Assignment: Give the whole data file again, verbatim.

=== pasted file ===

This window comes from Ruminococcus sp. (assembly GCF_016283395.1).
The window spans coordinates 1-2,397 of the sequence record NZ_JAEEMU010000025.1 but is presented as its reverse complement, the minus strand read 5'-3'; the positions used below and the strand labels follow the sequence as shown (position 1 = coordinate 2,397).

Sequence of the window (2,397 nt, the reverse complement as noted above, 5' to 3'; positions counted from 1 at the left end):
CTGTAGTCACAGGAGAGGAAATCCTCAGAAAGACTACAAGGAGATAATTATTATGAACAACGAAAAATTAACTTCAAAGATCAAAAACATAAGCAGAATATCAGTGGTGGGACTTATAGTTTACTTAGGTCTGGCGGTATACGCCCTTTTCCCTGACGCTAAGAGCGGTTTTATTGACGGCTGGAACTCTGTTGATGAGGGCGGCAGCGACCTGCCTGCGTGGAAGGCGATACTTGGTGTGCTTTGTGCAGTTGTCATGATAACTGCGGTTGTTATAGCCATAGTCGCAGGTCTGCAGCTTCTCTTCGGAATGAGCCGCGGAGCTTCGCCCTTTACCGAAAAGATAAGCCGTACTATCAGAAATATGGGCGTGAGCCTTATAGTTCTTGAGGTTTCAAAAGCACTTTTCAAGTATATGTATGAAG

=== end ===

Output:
This window comes from Ruminococcus sp. (assembly GCF_016283395.1).
The window spans coordinates 1-2,397 of the sequence record NZ_JAEEMU010000025.1 but is presented as its reverse complement, the minus strand read 5'-3'; the positions used below and the strand labels follow the sequence as shown (position 1 = coordinate 2,397).

Sequence of the window (2,397 nt, the reverse complement as noted above, 5' to 3'; positions counted from 1 at the left end):
CTGTAGTCACAGGAGAGGAAATCCTCAGAAAGACTACAAGGAGATAATTATTATGAACAACGAAAAATTAACTTCAAAGATCAAAAACATAAGCAGAATATCAGTGGTGGGACTTATAGTTTACTTAGGTCTGGCGGTATACGCCCTTTTCCCTGACGCTAAGAGCGGTTTTATTGACGGCTGGAACTCTGTTGATGAGGGCGGCAGCGACCTGCCTGCGTGGAAGGCGATACTTGGTGTGCTTTGTGCAGTTGTCATGATAACTGCGGTTGTTATAGCCATAGTCGCAGGTCTGCAGCTTCTCTTCGGAATGAGCCGCGGAGCTTCGCCCTTTACCGAAAAGATAAGCCGTACTATCAGAAATATGGGCGTGAGCCTTATAGTTCTTGAGGTTTCAAAAGCACTTTTCAAGTATATGTATGAAG